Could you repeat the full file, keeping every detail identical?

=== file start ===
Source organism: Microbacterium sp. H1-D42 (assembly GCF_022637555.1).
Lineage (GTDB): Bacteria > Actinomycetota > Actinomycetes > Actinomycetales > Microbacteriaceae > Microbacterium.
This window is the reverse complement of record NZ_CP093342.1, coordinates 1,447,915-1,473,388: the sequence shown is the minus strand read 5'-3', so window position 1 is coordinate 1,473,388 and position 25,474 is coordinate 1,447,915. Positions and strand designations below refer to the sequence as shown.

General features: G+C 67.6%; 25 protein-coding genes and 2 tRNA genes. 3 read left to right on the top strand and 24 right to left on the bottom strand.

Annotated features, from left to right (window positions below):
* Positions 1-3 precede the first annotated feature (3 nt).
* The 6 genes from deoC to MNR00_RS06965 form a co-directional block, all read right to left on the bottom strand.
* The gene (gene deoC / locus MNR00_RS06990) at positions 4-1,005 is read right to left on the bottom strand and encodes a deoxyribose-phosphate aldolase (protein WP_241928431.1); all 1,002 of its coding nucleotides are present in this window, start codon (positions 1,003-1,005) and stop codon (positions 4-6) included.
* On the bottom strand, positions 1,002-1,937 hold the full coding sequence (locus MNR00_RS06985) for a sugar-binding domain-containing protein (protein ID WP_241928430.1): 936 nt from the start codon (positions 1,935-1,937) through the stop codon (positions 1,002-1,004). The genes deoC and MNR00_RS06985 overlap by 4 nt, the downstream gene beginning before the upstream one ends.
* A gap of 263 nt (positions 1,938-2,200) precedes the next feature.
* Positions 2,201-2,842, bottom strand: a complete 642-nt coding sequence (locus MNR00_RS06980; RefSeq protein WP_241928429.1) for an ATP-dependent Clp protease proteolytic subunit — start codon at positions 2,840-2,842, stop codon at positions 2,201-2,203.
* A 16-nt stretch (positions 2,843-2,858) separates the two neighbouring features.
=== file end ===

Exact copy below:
Source organism: Microbacterium sp. H1-D42 (assembly GCF_022637555.1).
Lineage (GTDB): Bacteria > Actinomycetota > Actinomycetes > Actinomycetales > Microbacteriaceae > Microbacterium.
This window is the reverse complement of record NZ_CP093342.1, coordinates 1,447,915-1,473,388: the sequence shown is the minus strand read 5'-3', so window position 1 is coordinate 1,473,388 and position 25,474 is coordinate 1,447,915. Positions and strand designations below refer to the sequence as shown.

General features: G+C 67.6%; 25 protein-coding genes and 2 tRNA genes. 3 read left to right on the top strand and 24 right to left on the bottom strand.

Annotated features, from left to right (window positions below):
* Positions 1-3 precede the first annotated feature (3 nt).
* The 6 genes from deoC to MNR00_RS06965 form a co-directional block, all read right to left on the bottom strand.
* The gene (gene deoC / locus MNR00_RS06990) at positions 4-1,005 is read right to left on the bottom strand and encodes a deoxyribose-phosphate aldolase (protein WP_241928431.1); all 1,002 of its coding nucleotides are present in this window, start codon (positions 1,003-1,005) and stop codon (positions 4-6) included.
* On the bottom strand, positions 1,002-1,937 hold the full coding sequence (locus MNR00_RS06985) for a sugar-binding domain-containing protein (protein ID WP_241928430.1): 936 nt from the start codon (positions 1,935-1,937) through the stop codon (positions 1,002-1,004). The genes deoC and MNR00_RS06985 overlap by 4 nt, the downstream gene beginning before the upstream one ends.
* A gap of 263 nt (positions 1,938-2,200) precedes the next feature.
* Positions 2,201-2,842, bottom strand: a complete 642-nt coding sequence (locus MNR00_RS06980; RefSeq protein WP_241928429.1) for an ATP-dependent Clp protease proteolytic subunit — start codon at positions 2,840-2,842, stop codon at positions 2,201-2,203.
* A 16-nt stretch (positions 2,843-2,858) separates the two neighbouring features.